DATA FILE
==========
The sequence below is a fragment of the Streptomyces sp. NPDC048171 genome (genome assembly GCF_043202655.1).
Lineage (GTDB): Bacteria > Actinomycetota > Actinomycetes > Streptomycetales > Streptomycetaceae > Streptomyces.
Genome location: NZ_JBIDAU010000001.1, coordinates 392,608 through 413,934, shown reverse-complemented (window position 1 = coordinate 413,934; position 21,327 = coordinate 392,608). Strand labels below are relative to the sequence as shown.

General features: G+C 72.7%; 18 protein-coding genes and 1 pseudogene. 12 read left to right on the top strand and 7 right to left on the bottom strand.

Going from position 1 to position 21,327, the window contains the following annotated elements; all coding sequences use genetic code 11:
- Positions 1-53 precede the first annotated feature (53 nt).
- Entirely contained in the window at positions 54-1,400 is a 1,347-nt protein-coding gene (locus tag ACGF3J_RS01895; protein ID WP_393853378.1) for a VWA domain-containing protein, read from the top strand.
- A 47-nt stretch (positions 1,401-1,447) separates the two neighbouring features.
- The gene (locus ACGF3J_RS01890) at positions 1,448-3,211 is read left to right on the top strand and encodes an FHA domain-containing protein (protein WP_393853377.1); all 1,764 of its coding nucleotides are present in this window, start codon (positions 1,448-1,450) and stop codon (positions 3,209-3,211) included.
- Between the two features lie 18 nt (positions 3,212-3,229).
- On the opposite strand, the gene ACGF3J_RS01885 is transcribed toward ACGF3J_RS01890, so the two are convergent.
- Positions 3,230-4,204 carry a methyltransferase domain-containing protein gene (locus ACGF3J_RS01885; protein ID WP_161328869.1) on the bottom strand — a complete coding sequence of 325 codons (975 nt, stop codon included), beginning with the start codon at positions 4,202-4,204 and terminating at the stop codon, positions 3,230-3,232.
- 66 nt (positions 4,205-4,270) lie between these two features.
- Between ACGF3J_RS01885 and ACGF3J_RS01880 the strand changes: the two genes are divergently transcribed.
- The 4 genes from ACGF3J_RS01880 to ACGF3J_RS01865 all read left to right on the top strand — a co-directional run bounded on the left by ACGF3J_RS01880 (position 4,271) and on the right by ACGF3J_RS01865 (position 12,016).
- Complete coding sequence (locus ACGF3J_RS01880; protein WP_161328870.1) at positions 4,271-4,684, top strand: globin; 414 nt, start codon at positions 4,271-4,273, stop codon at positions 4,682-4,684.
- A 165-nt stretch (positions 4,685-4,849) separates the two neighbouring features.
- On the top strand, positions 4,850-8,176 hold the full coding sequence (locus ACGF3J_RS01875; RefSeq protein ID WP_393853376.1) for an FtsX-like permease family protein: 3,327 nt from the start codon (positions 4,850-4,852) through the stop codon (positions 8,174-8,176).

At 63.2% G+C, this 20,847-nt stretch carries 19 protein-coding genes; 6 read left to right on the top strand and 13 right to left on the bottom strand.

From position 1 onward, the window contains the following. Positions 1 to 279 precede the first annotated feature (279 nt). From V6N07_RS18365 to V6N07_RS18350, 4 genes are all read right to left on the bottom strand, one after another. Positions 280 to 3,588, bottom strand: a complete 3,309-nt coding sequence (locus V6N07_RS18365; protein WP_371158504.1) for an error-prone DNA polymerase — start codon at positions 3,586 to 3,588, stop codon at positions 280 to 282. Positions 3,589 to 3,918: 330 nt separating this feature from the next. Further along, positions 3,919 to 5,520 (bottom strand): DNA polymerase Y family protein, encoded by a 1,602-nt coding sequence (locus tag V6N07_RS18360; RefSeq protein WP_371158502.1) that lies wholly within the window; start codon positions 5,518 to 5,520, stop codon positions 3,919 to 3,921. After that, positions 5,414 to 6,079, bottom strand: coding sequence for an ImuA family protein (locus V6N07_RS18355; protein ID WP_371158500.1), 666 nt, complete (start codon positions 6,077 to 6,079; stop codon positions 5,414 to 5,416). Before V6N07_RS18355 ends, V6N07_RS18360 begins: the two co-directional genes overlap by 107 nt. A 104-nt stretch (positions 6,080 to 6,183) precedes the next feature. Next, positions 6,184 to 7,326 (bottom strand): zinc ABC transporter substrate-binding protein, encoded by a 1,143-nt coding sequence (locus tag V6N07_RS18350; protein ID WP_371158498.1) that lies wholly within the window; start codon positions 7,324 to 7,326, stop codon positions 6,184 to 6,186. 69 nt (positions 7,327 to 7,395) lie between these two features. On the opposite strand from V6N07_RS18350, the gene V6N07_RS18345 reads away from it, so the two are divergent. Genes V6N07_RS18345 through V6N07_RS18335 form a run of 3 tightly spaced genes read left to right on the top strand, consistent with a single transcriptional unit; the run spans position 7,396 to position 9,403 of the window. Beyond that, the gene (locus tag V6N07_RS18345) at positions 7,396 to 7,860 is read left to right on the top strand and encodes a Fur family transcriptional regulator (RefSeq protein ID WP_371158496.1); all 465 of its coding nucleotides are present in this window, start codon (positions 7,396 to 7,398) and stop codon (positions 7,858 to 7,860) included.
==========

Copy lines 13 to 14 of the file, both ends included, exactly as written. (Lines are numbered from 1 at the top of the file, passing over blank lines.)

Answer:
- 66 nt (positions 4,205-4,270) lie between these two features.
- Between ACGF3J_RS01885 and ACGF3J_RS01880 the strand changes: the two genes are divergently transcribed.